When I realized that it was even possible for me to travel and see other places….you bet I was doing everything I could to make it possible. I was over just accepting what life threw at me. So when life gave me lemons….I turned them into a trip of a lifetime!
I honestly wish others in Appalachia and Eastern Kentucky would take the initiative to get out and experience the world! Appalachia is beautiful and sometimes people travel here to see the beauty that it holds. BUT when hollers and small town life is all you know…you’re truly missing out. It’s actually funny because when people act crazy/goofy when in a new environment….my family always says “you need to get out of the holler more!” This is a pretty common phrase where I’m from haha.
For some…traveling helps them appreciate the mountains and simplicity so much more. For others…it is an eye opening experience to show to them that they do not have to be a result of their surroundings….a result of their raising. Through travel they can see that there is more to life than poverty and living paycheck to paycheck. Through travel they can be acclimated to other cultures and religions. I’m not going to lie EKY’ians can be some of the most closed minded and stubborn people you will ever meet. I believe a little bit of traveling could help them tremendously. However, some of them I wouldn’t change for the world!
Now before some of you start getting into a hissy…ya’ll know I’m telling the truth. I’m sorry. For me it’s sad when you talk to grown adults who have never been farther than maybe two counties over. This is heartbreaking. They have missed out on what I see as one of the greatest things in life. For most Appalachians or EKY’ians they are not able to travel due to lack of funds to travel. Heck some of them have to choose between food and bills. Traveling isn’t even an afterthought. It is something that will get a laugh and “yeah right” response when discussed.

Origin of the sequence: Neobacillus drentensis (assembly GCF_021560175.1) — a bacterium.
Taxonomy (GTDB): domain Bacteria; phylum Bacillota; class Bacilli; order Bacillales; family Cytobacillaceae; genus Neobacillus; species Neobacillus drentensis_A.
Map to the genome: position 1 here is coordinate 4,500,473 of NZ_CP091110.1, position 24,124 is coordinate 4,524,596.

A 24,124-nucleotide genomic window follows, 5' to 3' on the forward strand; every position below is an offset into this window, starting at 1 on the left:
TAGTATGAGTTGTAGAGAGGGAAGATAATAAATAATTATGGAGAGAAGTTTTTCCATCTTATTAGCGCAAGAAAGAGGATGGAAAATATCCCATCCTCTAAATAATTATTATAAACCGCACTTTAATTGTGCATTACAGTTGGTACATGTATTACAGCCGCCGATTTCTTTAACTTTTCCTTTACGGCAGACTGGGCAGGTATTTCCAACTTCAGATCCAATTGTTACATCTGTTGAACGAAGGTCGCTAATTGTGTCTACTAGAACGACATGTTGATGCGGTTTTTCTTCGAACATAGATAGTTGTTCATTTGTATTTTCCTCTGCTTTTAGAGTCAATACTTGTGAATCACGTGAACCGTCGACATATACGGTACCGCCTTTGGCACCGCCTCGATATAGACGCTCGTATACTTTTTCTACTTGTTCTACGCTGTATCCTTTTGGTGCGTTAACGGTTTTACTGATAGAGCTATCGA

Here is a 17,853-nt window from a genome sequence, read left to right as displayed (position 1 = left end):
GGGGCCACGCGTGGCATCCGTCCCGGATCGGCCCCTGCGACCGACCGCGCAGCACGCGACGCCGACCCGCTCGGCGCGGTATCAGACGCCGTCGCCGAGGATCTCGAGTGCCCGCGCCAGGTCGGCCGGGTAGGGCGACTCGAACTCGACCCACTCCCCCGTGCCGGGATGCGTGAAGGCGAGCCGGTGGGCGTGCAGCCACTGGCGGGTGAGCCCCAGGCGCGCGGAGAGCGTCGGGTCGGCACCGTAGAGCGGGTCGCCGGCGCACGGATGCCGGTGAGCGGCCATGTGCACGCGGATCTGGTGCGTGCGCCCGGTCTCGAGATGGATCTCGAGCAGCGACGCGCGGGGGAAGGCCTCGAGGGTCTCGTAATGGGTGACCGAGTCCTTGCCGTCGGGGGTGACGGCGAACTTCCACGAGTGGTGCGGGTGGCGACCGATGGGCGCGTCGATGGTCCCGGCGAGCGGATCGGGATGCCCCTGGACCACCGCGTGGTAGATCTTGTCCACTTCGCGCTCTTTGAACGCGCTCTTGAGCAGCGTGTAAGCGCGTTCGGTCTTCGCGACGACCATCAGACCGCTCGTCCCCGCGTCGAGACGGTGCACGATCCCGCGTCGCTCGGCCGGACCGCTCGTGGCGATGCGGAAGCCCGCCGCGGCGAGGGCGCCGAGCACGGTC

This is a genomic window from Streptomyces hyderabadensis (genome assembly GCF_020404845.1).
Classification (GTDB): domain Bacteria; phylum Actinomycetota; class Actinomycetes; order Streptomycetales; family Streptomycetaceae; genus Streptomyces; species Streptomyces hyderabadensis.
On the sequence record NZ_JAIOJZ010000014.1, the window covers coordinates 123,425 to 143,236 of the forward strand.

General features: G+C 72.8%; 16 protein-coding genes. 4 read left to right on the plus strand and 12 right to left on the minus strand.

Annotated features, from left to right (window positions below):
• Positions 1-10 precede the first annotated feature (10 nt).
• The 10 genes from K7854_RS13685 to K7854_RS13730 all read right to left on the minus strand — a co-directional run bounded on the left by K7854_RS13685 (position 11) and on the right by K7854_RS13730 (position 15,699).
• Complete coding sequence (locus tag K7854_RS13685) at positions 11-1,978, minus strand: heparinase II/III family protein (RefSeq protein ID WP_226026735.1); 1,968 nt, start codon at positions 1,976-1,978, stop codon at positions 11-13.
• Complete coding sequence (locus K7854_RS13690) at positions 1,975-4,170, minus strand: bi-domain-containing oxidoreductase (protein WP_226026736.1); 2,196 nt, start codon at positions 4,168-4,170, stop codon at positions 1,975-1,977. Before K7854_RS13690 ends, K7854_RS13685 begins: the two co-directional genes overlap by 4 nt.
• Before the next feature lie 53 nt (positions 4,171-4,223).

Without student loans and scholarships I would have NEVER been able to see London, Paris, Scotland, Stonehenge, Cambridge, Oxford, or Wales. I would have NEVER been able to attend an Olympic Event. But you know what? I worked my tail off on scholarships. I harassed the financial aid office on campus. I was a go-getter and it paid off. I took the initiative and don’t regret one second.
I wish that other people from Eastern Kentucky would stop thinking it was impossible and just do it. Yes I will be paying off those loans for years to come. Do I care? Absolutely not! I gladly accept that debt because it was something that made a difference in my life. I will forever cherish those memories. I am still friends with some of the people who were on the trip. Some from my school…some from completely different states. We have a bond now…we experienced a city and country that was amazing.
I am so thankful for all of my wonderful memories and I love telling my children about them. I have told them that I want to help them anyway possible to study abroad while they are in college. I want them to have the same great memories and to be able to experience other cultures and countries!
Traveling is important for everyone. But when you come from Appalachia and everything seems impossible and out of reach…traveling is a game changer. You appreciate the experiences SOOOO much more!
No matter where you’re from, no matter your socioeconomic status…….
YOU CAN MAKE YOUR DREAMS COME TRUE!
Don’t ever let anyone tell you any different. Don’t be 30 years old and regret the opportunities you didn’t take. You don’t have to be a result of your raising. You don’t have to be the product of your environment. No one is going to hand you this opportunity on a silver platter. Carpe diem my friends, carpe diem!
I’d love to hear about your studying abroad experiences (especially if you’re from Appalachia)! Where’d you go and was it worth it?